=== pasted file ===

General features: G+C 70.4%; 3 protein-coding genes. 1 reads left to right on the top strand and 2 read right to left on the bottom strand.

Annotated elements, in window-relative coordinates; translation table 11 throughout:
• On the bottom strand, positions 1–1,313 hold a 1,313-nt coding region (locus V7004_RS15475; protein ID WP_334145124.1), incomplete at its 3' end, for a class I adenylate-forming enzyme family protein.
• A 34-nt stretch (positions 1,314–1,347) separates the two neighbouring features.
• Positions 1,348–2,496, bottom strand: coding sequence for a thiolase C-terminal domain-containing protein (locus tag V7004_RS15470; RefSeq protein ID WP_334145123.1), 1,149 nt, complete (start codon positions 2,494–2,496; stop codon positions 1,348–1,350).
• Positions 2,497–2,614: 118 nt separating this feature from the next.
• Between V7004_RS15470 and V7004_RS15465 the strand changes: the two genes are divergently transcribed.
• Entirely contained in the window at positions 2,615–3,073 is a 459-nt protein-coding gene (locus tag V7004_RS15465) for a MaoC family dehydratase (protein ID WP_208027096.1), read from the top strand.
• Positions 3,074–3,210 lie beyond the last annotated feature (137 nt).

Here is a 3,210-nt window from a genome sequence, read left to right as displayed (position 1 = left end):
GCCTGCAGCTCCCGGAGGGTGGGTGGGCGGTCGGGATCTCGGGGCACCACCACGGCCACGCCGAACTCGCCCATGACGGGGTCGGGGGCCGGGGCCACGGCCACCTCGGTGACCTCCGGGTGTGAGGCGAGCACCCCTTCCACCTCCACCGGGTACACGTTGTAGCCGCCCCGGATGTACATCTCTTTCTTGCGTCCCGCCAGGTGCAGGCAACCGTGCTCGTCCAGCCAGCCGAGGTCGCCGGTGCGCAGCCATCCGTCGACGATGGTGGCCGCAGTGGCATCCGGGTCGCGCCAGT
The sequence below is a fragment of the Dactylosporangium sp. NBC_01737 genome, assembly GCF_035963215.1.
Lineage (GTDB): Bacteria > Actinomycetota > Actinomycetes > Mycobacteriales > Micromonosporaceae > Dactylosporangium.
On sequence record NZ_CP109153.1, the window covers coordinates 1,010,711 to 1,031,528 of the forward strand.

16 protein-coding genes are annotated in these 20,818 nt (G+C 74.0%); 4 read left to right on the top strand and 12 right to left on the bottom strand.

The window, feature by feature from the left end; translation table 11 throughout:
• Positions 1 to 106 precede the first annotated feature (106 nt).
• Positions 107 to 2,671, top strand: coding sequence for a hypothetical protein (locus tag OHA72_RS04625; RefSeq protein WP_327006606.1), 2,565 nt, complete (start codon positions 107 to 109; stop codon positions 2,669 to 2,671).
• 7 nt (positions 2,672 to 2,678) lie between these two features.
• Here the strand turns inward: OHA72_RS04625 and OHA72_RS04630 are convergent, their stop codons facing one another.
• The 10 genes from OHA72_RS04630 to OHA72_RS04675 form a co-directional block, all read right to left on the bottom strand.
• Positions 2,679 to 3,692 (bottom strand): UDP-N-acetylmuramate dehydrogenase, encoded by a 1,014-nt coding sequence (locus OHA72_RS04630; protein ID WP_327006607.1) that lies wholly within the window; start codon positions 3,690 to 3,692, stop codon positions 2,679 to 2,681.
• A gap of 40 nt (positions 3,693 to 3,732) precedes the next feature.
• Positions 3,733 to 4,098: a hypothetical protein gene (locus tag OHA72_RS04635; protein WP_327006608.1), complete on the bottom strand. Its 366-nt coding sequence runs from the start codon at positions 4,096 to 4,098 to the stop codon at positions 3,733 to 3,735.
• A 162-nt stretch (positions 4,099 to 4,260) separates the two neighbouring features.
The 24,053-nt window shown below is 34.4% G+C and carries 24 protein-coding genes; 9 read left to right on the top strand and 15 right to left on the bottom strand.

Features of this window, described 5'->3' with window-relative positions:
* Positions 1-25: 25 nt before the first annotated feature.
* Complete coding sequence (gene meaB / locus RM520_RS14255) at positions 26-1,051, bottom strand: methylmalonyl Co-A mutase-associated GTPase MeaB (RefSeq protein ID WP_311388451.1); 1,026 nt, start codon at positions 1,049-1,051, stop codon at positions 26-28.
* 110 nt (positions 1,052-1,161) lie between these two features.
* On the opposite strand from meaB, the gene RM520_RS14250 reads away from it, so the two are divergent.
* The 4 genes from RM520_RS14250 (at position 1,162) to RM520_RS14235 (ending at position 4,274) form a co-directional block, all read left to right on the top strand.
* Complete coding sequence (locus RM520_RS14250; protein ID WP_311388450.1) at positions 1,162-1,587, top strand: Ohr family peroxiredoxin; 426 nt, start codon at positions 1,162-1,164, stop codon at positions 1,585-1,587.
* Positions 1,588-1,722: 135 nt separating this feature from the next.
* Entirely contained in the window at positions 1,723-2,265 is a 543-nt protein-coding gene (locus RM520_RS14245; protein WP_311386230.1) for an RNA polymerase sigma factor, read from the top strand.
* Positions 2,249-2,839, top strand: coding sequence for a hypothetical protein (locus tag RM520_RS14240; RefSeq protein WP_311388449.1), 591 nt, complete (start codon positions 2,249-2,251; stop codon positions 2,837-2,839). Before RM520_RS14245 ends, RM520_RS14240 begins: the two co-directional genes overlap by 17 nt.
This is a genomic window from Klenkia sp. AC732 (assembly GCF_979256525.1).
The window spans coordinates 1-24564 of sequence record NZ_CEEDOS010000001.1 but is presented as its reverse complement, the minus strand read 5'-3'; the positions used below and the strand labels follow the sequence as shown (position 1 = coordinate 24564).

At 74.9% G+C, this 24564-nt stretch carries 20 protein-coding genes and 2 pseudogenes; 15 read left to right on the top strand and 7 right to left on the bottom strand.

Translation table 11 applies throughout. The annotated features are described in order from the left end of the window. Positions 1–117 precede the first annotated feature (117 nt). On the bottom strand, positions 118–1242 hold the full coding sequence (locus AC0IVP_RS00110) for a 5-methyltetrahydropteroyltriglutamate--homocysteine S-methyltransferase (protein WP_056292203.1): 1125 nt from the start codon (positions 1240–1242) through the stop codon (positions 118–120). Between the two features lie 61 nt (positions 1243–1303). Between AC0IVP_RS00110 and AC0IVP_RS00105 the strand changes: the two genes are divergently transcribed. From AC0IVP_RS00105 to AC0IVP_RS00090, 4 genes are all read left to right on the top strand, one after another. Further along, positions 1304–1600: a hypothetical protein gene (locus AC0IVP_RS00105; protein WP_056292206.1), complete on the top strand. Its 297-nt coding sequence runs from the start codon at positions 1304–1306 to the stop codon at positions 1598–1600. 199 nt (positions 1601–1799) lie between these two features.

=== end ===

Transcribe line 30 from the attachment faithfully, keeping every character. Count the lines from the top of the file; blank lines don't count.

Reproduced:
* 110 nt (positions 1,052-1,161) lie between these two features.